Thursday, September 30, 2010
Monday, September 27, 2010
Alan Dugan Telling Me I Have
A Problem With Time
He reads my latest attempt at a poem
and is silent for a long time, until it feels
like that night we waited for Apollo,
my mother wandering in and out of her bedroom, asking,
Haven't they landed yet? At last
Dugan throws it on the table and says,
This reads like a cheap detective novel
and I've got nothing to say about it. It sits,
naked and white, with everyone's eyes
running over it. The week before
he'd said I had a problem with time,
that in my poems everything
kept happening at once. In 1969,
the voice of Mission Control
told a man named Buzz
that there was a bunch of guys turning blue
down here on Earth, and now I can understand
it was with anticipation, not sickness. Next,
Dugan says, Let's move on. The attempted poem
was about butterflies and my recurring desire
to return to a place I've never been.
It was inspired by reading this
in a National Geographic: monarchs
stream northward from winter roosts in Mexico,
laying their eggs atop milkweed
to foster new generations along the way.
With the old monarchs gone (I took this line as the title)
and all ties to the past ostensibly cut
the unimaginable happens--butterflies
that have never been to that plateau in Mexico
roost there the next winter. . . .I saw this
as a metaphor for a childhood I never had,
until Dugan pointed out
that metaphor has been dead for a hundred years.
A woman, new to the workshop, leans
behind his back and whispers, I like it,
but the silence is seamless, as deep
as outer space. That night in 1969
I could turn my head from the television and see
filling the one pane over the bed completely
as we waited for Neil Armstrong
to leave his footprints all over it.
by Nick Flynn
Wednesday, September 22, 2010
The Saturday Afternoon Blues
Tuesday, September 21, 2010
la colera de pobre
tiene dos rios contra muchos mares.
— César Vallejo
Vallejo wrote that with God we are all orphans.
I send $22 a month to a kid in Ecuador
so starvation keeps moving on its bony burro
past his door—no cars, computers,
basketball shoes—not a bottle cap
of hope for the life ahead . . . just enough
to keep hunger shuffling by in a low cloud
of flies. It’s the least I can do, and so I do it.
I have followed the dry length
of Mission Creek to the sea and forgotten to pray
for the creosote, the blue salvia, let alone
for pork bellies, soy bean futures. Listen.
There are 900 thousand Avon Ladies in Brazil.
Billions are spent each year on beauty products
world-wide—28 billion on hair care, 14 on skin
conditioners, despite children digging on the dumps,
selling their kidneys, anything that is briefly theirs.
9 billion a month for war in Iraq, a chicken bone
for foreign aid. I am the prince of small potatoes,
I deny them nothing who come to me beseeching
the crusts I have to give. I have no grounds for complaint,
though deep down, where it’s anyone’s guess,
I covet everything that goes along with the illustrious—
creased pants as I stroll down the glittering boulevard,
a little aperitif beneath Italian pines. But who cares
what I wear, or drink? The rain? No, the rain is something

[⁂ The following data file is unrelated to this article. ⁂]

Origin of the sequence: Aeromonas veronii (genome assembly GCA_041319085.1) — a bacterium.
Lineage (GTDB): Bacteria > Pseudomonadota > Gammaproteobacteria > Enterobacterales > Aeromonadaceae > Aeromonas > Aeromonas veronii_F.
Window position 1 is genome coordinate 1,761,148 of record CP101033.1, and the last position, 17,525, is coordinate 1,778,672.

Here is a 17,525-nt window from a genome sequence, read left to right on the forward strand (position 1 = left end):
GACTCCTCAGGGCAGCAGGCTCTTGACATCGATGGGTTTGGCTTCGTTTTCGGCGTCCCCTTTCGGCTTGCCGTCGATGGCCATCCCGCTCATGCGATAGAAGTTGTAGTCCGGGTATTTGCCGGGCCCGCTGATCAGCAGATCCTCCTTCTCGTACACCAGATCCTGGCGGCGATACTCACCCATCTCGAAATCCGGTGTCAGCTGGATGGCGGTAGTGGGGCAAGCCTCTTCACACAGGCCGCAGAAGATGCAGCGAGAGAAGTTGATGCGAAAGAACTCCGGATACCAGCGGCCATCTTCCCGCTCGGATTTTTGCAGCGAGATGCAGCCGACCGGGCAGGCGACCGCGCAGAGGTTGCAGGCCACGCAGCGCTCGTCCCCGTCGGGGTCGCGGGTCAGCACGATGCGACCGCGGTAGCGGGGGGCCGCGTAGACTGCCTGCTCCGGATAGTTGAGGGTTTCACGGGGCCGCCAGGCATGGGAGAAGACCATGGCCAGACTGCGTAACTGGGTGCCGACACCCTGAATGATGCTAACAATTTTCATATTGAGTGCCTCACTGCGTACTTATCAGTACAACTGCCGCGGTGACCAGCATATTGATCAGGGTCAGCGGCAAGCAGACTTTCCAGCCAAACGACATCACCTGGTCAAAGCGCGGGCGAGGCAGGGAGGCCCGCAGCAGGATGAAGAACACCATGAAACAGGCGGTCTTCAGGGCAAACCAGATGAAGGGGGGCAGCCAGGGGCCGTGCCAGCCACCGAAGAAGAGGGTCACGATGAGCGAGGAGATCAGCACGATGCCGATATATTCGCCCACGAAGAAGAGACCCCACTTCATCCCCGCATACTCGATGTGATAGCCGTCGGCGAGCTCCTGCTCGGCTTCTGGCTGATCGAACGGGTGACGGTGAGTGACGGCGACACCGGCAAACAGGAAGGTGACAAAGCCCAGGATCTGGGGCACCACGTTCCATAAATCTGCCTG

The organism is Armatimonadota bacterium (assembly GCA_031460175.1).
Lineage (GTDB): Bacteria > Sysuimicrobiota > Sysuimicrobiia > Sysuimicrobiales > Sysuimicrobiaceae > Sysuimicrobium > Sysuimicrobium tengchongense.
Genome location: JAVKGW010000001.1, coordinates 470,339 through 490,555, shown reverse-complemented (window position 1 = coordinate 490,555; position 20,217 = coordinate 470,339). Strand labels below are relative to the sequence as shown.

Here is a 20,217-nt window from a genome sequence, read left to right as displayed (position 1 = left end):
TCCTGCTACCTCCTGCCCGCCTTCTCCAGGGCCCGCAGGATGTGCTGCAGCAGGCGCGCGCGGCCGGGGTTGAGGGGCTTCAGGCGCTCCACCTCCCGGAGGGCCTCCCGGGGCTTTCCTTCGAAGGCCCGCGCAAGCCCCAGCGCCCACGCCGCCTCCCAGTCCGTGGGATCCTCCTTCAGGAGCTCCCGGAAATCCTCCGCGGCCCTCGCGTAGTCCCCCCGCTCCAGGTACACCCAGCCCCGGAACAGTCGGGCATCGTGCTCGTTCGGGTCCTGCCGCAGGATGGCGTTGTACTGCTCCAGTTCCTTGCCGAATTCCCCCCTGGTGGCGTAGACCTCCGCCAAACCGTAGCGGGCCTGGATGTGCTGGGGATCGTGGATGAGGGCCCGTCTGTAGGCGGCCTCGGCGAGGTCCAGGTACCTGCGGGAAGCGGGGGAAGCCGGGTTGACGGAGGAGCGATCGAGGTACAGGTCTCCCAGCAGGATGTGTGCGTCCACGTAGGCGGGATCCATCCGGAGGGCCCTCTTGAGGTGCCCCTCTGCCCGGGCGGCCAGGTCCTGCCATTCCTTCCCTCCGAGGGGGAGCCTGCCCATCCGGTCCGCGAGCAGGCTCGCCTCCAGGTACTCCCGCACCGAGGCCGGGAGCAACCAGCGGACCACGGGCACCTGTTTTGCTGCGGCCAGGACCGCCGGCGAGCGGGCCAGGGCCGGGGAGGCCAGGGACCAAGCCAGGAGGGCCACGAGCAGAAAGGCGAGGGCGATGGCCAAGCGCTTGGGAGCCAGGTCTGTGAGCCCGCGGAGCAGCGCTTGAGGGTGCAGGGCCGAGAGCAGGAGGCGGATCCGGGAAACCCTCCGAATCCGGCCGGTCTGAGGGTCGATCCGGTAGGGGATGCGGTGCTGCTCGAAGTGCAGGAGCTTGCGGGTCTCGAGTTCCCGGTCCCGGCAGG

we share—it devours the beginning and the end.
The old stars tumble out of their bleak rooms like dice—
Box Cars, Snake Eyes, And-The-Horse-You-Rode-In-On . . .
not one metaphorical bread crumb in tow.
Not a single Saludo! from the patronizers
of the working class—Pharaoh Oil, Congress,
or The Commissioner of Baseball—all who will eventually
take the same trolley car to hell, or a slag heap
on the outskirts of Cleveland. I have an ATM card,
AAA Plus card. I can get cash from machines, be towed
20 miles to a service station. Where do I get off penciling in
disillusionment? My bones are as worthless as the next guy’s
against the stars, against the time it takes light to expend
its currency across the cosmic vault. I have what everyone has—
the over-drawn statement of the air, my blood newly rich
with oxygen before the inescapable proscenium of the dark,
my breath going out equally with any atom of weariness
or joy, each one of which is closer to God than I.
Monday, September 20, 2010
In the beginning was snow, fluffy and colored
like cabbage. Pale green leaves of light
folded in toward the ground.
We who were from nowhere
changed zip codes often, moving
into uncertain weather. The sameness of change
never ceased to astound us. Blocks away,
the American Ice Company’s red bricks
melted to white. It was possible to believe
a whole city’s snow came from inside.
Sidewalks turned into tightropes. The sky waited.
We all had something we’d rather stayed buried.
We all had something staked on the thaw.
One morning, the mailbox backed up
with forwards, which overflowed
down the steps. We’d been located by names
that chapped our lips when we said them.
Ice hung from the gutters of the art museum
like sculptures. People paid to stay outside.
Shovels made soft sweeps, brushes
across the unalterable, as men poured salt
to our doorstep, a great evaporated sea.
The papers tallied up deaths
and reported freezing was variable.
In Houston, people start dying
when the temperature drops below thirty,
while in Anchorage, death starts
at minus five. We had become
the midpoint of a mortal geography.
Friday, September 17, 2010
The Name Drawn from the Names
-Juan Ramón Jiménez
Tuesday, September 14, 2010
I was in the barber’s chair in the basement of Carnegie Hall
hanging with Tchaikovsky, the evening’s guest conductor
and a solid cat.
He was telling me Montezuma “quaffed” a hot mix of chocolate
and chili peppers from a gold chalice fifty times daily.
I told him I was embarrassed by the women at the supermarket
who gave out free food samples,
who wore the fear that I would stop
and speak to them like an apron.
Peter Ilyich told me that lightning strikes generated heat
greater than the sun’s.
I told him, from the side of my pinched lathery mouth, that I felt
the desire of the boys bagging groceries to be anywhere else
like a hairnet about my temples.